Media as “fire extinguishers”

Public media and social media users not only have to denounce and scandalize, but can also play a mediating role in crisis management and resolution. This is particularly possible in the event of accident or victim crises with little or no self-indebtedness – as, for example, in the case of the Corona crisis, when the media and citizens initially disseminated the information received by the Federal Council in a multiplier role largely unchanged, but rational-critical voices then became increasingly clear from the sometimes inconclusive communication on the easing measures.

In this case, the focus of crisis communication should be on ensuring the same level of information for all those responsible and in informing the media and the population comprehensively, up-to-date, consistent and truthfully. In other words, the public is actively or even proactively informed. These should not have to gather the information based on dubious sources. With well-prepared, transparent crisis communication, speculation and rumours can be prevented or prevented, which in turn makes it possible to seek the sovereignty of opinion and to show a responsible presence. All messages and information published must be kept in an appropriate and clear language style. The suspicion that information and responsibilities are misrepresented or misunderstood must never be prompted, because this threatens to undo the sovereignty of interpretation.

In order to better serve the information needs of the media and the public, it is advisable to conduct an offensive communication: identify direct and indirect causes and effects of the crisis, take responsibility and present actions for crisis management. Defensive communication should only be pursued in crises where there is a low public interest. The advantage of restrained communication may be that a crisis as such does not reach the general public. But in the context of crisis communication, it is always important to keep in mind: “Those who remain silent are wrong” and “guilty until proven otherwise,” says Bernhard Messer. If a defensive strategy cannot satisfy the public’s need for information, there is a risk that media professionals and those interested in it will seek alternative channels for obtaining information and that their sovereignty of opinion will be lost.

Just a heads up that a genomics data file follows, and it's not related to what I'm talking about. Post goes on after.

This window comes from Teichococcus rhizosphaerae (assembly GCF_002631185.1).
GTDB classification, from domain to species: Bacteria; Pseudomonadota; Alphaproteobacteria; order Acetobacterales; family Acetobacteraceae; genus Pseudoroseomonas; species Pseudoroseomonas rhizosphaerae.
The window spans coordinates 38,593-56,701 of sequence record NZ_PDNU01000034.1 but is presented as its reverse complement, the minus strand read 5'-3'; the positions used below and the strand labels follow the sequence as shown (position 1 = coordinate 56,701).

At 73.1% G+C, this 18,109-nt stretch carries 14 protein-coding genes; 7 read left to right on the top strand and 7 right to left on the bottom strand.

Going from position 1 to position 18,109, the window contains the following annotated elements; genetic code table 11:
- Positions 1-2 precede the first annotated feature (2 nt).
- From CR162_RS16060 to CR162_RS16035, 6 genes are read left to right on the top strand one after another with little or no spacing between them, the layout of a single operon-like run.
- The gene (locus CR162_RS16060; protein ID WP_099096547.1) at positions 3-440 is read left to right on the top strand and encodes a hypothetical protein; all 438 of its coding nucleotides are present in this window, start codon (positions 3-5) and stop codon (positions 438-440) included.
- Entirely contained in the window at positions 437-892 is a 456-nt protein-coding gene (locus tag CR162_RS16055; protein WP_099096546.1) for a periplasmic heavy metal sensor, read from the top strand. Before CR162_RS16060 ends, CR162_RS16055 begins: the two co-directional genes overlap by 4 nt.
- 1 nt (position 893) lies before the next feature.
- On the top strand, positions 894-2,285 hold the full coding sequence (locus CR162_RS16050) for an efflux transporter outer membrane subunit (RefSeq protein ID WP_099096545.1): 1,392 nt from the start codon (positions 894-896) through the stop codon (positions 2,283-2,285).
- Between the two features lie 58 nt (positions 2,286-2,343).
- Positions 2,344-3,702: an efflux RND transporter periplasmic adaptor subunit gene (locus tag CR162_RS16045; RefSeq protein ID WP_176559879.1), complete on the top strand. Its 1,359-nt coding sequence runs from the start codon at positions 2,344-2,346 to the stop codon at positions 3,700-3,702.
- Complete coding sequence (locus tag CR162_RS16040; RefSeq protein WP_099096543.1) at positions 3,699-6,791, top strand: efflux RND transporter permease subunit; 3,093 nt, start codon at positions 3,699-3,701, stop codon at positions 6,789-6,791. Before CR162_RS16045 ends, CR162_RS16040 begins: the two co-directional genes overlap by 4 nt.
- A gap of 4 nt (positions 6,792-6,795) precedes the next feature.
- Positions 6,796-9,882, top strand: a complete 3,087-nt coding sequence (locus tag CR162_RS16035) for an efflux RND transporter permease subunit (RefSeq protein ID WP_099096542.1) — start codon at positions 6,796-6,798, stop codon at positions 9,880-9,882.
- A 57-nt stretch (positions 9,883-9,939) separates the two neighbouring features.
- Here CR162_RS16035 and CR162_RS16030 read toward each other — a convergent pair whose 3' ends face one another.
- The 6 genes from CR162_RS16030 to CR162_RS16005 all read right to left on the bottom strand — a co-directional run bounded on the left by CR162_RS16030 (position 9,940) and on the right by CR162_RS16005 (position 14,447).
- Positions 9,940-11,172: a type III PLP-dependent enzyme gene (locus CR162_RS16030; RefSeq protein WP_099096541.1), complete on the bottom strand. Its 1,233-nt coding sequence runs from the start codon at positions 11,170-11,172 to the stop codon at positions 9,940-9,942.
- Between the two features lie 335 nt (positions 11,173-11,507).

Press work – long-term planning

Constructive press work requires a long-term network. After all, the journalists are burdened by a substantial competitive pressure, which may result in hasty, still incomplete media reports. Here, it can be decisive if media professionals have a direct connection to a well-known, achievable media spokesman. A guide from the German Federal Ministry of the Interior describes the situation as follows:

“Catastrophes and crises are a source of news, as they meet a criterion of relevance for journalism: they break the rule and represent a disruption of the everyday. On the part of the population, they create a high need for information, to which an appropriate response must be made. Public interest, competition from the media and the growing importance of the Internet are increasing the trend towards ever more spectacular news. Many media are finding it increasingly difficult to escape this dynamic and the pressure to publish.”